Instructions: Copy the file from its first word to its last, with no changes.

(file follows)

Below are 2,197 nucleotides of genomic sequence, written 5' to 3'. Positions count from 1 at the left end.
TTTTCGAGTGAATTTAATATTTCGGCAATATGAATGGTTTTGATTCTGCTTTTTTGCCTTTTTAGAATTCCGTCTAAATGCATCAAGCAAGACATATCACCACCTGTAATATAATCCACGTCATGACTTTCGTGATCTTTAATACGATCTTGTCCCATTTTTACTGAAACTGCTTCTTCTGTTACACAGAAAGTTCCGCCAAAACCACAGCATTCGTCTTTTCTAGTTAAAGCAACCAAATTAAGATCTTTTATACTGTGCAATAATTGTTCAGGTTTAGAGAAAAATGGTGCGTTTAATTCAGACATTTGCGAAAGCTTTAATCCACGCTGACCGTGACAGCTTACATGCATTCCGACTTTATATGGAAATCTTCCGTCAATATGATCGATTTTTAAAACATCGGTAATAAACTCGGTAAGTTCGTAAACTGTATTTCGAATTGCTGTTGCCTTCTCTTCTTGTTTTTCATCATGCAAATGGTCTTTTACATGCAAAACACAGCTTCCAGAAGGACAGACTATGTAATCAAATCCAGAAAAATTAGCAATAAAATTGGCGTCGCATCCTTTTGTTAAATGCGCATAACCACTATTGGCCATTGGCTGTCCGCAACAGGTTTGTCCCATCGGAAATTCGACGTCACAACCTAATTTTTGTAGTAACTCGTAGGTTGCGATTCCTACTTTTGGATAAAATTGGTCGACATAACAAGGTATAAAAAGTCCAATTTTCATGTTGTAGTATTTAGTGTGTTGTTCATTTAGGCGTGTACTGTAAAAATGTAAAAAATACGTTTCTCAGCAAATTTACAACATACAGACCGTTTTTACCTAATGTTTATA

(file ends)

Below are 2,197 nucleotides of genomic sequence, written 5' to 3'. Positions count from 1 at the left end.
TTTTCGAGTGAATTTAATATTTCGGCAATATGAATGGTTTTGATTCTGCTTTTTTGCCTTTTTAGAATTCCGTCTAAATGCATCAAGCAAGACATATCACCACCTGTAATATAATCCACGTCATGACTTTCGTGATCTTTAATACGATCTTGTCCCATTTTTACTGAAACTGCTTCTTCTGTTACACAGAAAGTTCCGCCAAAACCACAGCATTCGTCTTTTCTAGTTAAAGCAACCAAATTAAGATCTTTTATACTGTGCAATAATTGTTCAGGTTTAGAGAAAAATGGTGCGTTTAATTCAGACATTTGCGAAAGCTTTAATCCACGCTGACCGTGACAGCTTACATGCATTCCGACTTTATATGGAAATCTTCCGTCAATATGATCGATTTTTAAAACATCGGTAATAAACTCGGTAAGTTCGTAAACTGTATTTCGAATTGCTGTTGCCTTCTCTTCTTGTTTTTCATCATGCAAATGGTCTTTTACATGCAAAACACAGCTTCCAGAAGGACAGACTATGTAATCAAATCCAGAAAAATTAGCAATAAAATTGGCGTCGCATCCTTTTGTTAAATGCGCATAACCACTATTGGCCATTGGCTGTCCGCAACAGGTTTGTCCCATCGGAAATTCGACGTCACAACCTAATTTTTGTAGTAACTCGTAGGTTGCGATTCCTACTTTTGGATAAAATTGGTCGACATAACAAGGTATAAAAAGTCCAATTTTCATGTTGTAGTATTTAGTGTGTTGTTCATTTAGGCGTGTACTGTAAAAATGTAAAAAATACGTTTCTCAGCAAATTTACAACATACAGACCGTTTTTACCTAATGTTTATA